to the buncher, due to the electron concentration which takes place
in the drift space, the klystron may be used as an amplifier. It can
also be used as an oscillator by coupling the catcher cavity back to
While the two-cavity klystron is basic, it is not the only type produced.
A single-cavity type, called a reflex klystron, uses the same cavity
as both a buncher and catcher; here, a negative voltage is applied to
the collector, repelling the electron stream back on itself so that
it passes the double-grid assembly both "coming" and "going." More recently,
a three-cavity electrostatically focused klystron has been developed.
Commercially available klystrons operate at frequencies from a few
hundred to over 120,000 mc. (120 gigacycles), delivering output powers
from less than a milliwatt (for receiver applications) to many watts
Traveling-Wave Tubes. Utilizing some of the basic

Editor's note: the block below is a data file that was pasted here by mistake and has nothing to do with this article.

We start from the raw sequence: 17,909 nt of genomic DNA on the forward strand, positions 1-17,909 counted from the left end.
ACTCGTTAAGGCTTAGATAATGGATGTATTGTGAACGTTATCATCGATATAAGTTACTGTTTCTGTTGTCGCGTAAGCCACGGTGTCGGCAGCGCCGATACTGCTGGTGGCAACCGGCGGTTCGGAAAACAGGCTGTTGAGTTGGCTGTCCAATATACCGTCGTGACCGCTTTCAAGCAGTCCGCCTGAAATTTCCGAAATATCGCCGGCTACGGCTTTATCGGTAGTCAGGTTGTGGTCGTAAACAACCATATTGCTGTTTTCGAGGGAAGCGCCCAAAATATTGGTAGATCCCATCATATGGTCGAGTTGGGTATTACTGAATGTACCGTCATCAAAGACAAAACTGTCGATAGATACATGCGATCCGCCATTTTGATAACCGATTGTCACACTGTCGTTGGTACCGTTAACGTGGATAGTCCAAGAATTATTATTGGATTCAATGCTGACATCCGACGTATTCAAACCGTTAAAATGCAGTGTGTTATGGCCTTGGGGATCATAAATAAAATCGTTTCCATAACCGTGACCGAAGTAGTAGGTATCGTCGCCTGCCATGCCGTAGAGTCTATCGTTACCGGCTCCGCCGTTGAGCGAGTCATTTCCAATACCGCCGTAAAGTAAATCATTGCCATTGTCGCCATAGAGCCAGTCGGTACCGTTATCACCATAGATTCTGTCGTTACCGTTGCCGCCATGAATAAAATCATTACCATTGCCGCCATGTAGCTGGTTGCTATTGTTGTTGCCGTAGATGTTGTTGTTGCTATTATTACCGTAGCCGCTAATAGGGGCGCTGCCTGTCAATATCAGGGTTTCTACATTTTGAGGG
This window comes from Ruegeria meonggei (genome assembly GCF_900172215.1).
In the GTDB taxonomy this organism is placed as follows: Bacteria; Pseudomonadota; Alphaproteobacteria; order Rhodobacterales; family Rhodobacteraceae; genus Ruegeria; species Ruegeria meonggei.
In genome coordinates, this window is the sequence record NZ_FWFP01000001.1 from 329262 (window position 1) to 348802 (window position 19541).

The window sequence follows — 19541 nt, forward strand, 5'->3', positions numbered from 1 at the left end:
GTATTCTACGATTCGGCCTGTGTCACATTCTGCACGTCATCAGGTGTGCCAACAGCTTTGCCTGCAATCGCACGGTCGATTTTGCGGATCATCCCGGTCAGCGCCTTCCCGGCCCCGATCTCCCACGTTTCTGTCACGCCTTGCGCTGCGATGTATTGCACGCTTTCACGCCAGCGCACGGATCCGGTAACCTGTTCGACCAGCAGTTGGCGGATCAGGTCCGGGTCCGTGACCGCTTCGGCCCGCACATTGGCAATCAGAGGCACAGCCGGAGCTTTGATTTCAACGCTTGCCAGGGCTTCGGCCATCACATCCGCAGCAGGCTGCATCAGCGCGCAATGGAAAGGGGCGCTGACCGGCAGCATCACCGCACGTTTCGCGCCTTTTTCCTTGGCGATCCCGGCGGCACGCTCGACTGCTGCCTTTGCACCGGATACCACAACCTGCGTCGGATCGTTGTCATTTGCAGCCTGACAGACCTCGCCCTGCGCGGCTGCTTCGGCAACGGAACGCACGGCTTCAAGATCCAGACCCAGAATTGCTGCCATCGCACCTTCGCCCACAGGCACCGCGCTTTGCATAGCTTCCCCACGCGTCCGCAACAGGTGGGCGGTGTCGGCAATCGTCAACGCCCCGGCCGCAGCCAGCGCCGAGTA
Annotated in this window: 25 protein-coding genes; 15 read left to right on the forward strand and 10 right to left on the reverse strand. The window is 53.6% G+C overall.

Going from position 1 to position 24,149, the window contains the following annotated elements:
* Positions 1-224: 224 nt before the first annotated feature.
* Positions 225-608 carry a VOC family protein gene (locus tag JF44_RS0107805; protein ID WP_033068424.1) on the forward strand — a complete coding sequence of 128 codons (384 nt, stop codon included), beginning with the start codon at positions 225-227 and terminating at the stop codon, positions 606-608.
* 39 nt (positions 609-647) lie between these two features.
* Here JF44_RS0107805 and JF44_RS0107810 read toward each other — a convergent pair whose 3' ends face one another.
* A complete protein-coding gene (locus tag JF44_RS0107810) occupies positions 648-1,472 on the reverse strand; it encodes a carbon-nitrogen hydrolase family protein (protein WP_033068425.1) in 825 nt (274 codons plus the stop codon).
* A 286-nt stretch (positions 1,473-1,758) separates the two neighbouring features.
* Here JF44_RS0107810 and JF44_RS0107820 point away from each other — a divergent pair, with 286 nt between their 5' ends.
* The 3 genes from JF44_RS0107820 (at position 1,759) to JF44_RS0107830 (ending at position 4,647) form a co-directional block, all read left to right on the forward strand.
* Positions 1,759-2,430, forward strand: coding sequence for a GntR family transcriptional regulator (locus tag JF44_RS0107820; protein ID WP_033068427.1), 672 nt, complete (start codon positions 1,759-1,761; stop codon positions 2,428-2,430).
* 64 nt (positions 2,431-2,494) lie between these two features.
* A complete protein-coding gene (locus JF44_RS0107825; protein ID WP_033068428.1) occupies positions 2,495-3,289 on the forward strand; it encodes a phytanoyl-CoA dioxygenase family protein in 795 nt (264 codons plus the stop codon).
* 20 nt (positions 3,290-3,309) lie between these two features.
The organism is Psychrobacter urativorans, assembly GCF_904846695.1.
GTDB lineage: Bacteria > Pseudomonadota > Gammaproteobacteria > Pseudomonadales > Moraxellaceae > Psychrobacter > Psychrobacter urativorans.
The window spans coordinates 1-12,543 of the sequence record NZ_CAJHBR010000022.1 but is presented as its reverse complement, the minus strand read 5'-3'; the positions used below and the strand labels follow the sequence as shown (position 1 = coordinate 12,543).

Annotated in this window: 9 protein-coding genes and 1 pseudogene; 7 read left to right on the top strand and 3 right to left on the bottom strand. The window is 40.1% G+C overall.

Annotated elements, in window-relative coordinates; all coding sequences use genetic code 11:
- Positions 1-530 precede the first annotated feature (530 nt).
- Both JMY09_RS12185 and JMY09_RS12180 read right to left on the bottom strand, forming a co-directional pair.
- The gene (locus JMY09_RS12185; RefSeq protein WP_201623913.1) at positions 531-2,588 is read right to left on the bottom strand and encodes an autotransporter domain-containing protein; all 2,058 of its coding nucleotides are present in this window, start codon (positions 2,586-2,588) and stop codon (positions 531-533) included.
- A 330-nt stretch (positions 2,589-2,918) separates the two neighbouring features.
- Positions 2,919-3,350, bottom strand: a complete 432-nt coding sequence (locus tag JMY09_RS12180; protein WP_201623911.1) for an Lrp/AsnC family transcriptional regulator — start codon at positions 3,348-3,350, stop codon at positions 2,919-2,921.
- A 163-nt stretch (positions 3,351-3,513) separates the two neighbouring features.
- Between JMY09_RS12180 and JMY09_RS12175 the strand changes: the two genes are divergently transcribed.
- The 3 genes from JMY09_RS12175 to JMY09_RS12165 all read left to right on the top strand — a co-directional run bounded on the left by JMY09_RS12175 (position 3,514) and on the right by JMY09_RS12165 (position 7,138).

operating principles of both magnetrons and klystrons, traveling-wave
tubes (or, simply TWT's) may be used both as amplifiers and oscillators.
Like the magnetron, these tubes depend on the interaction between moving
electrons and a magnetic field, and, like the klystron, they employ
the principle of velocity-modulation.
The traveling-wave magnetron is one type. Consider the multi-cavity
magnetron in the drawing on page 55. Suppose the circular anode were
split at one point and "straightened out." The result would be a multi-cavity
anode similar to the tube shown on this page (top). To this we add a
plane electrode to serve as a cathode plate, an electron gun, and a
collector, plus a focusing magnetic field (not shown) to keep the electron
stream projected by the gun from actually touching either the anode
or cathode. The anode and plane cathode form a wave guide. If an r.f.
signal is introduced at one end, it will travel to the other end. Now,
if the velocity of the electron stream is adjusted to match the phase
velocity (speed at which a constant phase progresses) of the electromagnetic
wave moving down the tuned wave guide, the electron stream will be velocity-modulated
and will transfer some of its energy to the traveling wave. The result,
then, is that the output wave collected at the far end is stronger than
the input signal, thus fulfilling the basic condition for amplification.